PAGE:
An illustration Tucker uses for passenger traffic numbers is the comparison between Huntsville and Myrtle Beach, S.C. That airport handles 10,000 passengers a day through 14 gates. While the Huntsville International Airport has a similar number of gates, daily traffic here is about 2,000 passengers each day. That shows how much more capacity that currently exists here. Plus, the Huntsville airport has the capability to grow to 40 gates under the current master plan.

Presently, Tucker points out that the airport is experiencing “significant” growth in air cargo. He believes that cargo traffic will continue aggressive growth. Panalpina was acquired by DSV, a global leader in transports and logistics, and a second logistics company, Kerry Logistics, started operating in September.

“We’re doing more flights from Asia, and we have been working closely with Mazda Toyota since their announcement as well as their suppliers,” he said. “We’re full so we are looking at design-build concepts. We have property with ramp access so we’re moving forward with development for air cargo expansion.”

Tucker points out that Huntsville International is currently ranked 18th among the nation’s top airports for international cargo, ahead of Detroit and Columbus, Ohio. The resumption of international cargo growth gives Tucker the confidence that Huntsville will be moving up the rankings soon.

Similar growth prospects exist for the Jetplex Industrial Park. “We had anticipated additional growth in warehousing and distribution,” Tucker said. The master plan had projected 383,000 square feet of warehousing and distribution by 2022. This year, 381,000 square feet of space is finished, according to Tucker.

But all of this is the here and now. Tucker said the airport continues to look ahead to a more galactic future. The Huntsville International Airport is on schedule to file for federal approval by the end of the year to become the first commercial airport in the world licensed to land incoming spacecraft.

Tucker laughs when the suggestion was made at changing the name of the Huntsville International Airport to the Huntsville Interplanetary Airport. But Tucker is working with the Dream Chaser vehicle, and Sierra Space, a spinoff company formed this year by parent company Sierra Nevada Corp. to make this a reality.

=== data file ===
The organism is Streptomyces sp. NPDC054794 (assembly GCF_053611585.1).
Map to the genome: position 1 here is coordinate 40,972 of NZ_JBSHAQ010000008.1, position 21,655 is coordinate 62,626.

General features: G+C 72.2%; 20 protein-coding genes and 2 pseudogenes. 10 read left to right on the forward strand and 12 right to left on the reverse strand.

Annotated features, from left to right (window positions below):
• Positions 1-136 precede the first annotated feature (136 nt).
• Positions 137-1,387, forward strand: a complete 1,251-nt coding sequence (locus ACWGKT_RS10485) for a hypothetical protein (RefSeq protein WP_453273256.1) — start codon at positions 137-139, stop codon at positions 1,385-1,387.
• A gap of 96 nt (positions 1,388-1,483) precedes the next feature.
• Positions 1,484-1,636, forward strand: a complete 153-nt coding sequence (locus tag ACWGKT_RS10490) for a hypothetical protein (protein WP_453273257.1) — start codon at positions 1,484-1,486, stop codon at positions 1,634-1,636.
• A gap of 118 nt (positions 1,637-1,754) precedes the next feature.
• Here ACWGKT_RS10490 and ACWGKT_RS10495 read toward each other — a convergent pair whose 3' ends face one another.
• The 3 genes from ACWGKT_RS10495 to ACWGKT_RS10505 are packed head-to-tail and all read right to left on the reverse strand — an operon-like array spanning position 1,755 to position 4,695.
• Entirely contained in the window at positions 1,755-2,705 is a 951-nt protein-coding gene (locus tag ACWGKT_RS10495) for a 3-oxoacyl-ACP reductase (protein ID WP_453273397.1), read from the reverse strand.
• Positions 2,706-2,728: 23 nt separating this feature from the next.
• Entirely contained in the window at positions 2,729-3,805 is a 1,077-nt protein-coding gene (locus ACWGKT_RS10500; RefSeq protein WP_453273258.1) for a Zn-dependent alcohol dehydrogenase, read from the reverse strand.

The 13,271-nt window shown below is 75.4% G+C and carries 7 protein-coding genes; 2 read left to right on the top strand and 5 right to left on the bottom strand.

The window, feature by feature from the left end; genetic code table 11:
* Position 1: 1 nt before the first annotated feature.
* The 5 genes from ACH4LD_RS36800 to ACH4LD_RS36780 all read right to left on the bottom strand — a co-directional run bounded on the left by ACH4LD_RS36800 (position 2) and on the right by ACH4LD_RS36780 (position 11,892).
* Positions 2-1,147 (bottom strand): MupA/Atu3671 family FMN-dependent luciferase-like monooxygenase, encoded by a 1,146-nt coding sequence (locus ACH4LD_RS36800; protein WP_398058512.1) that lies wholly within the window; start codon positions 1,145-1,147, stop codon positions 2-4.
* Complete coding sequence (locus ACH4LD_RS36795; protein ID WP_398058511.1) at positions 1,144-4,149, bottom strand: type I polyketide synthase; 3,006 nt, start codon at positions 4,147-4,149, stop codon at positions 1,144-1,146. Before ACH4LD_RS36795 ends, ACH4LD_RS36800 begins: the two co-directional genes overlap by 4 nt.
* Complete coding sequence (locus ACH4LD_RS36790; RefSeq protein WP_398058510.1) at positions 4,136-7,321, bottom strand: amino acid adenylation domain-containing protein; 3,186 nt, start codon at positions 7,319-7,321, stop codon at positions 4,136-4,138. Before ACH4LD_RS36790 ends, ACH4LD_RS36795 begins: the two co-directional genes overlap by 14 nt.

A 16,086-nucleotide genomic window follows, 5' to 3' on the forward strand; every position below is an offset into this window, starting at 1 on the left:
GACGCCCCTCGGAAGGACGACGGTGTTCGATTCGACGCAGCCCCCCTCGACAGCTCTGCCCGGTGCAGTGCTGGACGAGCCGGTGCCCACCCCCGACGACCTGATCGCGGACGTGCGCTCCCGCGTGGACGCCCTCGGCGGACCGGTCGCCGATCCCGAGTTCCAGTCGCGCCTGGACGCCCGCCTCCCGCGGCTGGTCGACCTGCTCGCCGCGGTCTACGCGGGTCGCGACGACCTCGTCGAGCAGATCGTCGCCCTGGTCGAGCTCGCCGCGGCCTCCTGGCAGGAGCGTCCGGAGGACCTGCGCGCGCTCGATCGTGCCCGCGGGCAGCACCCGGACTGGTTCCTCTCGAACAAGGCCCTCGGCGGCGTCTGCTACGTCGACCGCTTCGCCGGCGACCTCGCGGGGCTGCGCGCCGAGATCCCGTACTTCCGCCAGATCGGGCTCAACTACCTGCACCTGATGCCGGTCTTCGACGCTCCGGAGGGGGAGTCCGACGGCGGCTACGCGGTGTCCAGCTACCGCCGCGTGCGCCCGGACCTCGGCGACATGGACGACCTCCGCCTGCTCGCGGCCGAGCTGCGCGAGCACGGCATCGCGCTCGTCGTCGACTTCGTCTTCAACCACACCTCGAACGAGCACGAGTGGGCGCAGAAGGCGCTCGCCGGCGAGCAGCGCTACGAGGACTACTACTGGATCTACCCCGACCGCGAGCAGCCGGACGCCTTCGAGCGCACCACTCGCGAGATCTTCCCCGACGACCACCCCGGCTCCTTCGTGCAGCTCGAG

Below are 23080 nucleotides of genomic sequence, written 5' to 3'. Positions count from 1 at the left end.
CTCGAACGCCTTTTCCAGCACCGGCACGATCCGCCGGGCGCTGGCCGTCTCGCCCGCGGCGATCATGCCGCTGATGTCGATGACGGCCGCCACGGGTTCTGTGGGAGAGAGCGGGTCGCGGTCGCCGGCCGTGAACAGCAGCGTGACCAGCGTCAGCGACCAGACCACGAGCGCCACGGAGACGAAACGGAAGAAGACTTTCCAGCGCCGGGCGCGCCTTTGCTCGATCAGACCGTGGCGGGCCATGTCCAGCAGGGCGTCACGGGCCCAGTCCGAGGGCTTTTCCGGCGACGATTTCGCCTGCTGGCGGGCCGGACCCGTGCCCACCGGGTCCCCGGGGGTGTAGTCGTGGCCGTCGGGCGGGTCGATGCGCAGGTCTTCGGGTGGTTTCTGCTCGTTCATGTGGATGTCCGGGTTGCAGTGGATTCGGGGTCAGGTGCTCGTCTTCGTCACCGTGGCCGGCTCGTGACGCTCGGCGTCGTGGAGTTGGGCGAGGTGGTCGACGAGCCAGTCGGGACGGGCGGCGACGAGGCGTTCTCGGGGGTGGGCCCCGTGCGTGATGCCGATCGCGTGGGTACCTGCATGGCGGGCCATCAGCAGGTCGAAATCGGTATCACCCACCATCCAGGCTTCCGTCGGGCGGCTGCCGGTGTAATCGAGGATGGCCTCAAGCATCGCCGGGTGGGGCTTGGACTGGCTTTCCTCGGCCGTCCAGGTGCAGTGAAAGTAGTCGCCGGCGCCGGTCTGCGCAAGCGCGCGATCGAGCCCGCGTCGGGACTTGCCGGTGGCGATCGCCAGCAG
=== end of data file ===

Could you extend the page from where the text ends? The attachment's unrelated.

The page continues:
An environmental assessment has been completed and the airport authority hopes to file for a Federal Aviation Administration Reentry Site Operator License. The FAA will have 180 days to approve or reject the application.

The proposed re-entry site is the airport’s eastern runway that has a length of 10,001 feet. Dream Chaser will be able to land “anywhere that has a suitable 10,000 ft. runway capable of handling a typical large passenger airplane,” Sierra Space says. The airport also has a second, longer runway that is 12,600 feet long, the second-longest runway in the southeastern United States.

Sierra Space is “developing the Dream Chaser, a reusable reentry vehicle capable of carrying payloads to and from low Earth orbit, including delivering supplies to the International Space Station,” the FAA said.

Sierra Space plans to land its Dream Chaser spacecraft at least once at the Huntsville airport. The first flight of its small, space shuttle-looking spacecraft is expected in 2022. All these dates were pushed back by the pandemic.

There are space ports around the country including some that can launch and land spacecraft. Huntsville International Airport would be the only commercial airport that can serve as a landing site, Tucker said. If it can secure the license, Tucker said the airport would then pursue a mission with Sierra Space.

Dream Chaser could also be a useful tool for The University of Alabama in Huntsville. UAH has flown science experiments in space for decades, and UAH officials are excited about the possibilities that the faculty and students can use Dream Chaser as a science platform.

The Sierra Space spacecraft would launch into space atop United Launch Alliance’s Atlas V rocket. ULA builds its rockets in nearby Decatur.

The Dream Chaser’s destination on the planet could be listed on manifests and cargo as HSV, a fitting tribute to the Rocket City, the forward-thinking Huntsville-Madison County Airport Authority Board, director Rick Tucker and a team of professionals at the Huntsville International Airport.

Ray Garner is a contributing writer to Yellowhammer News.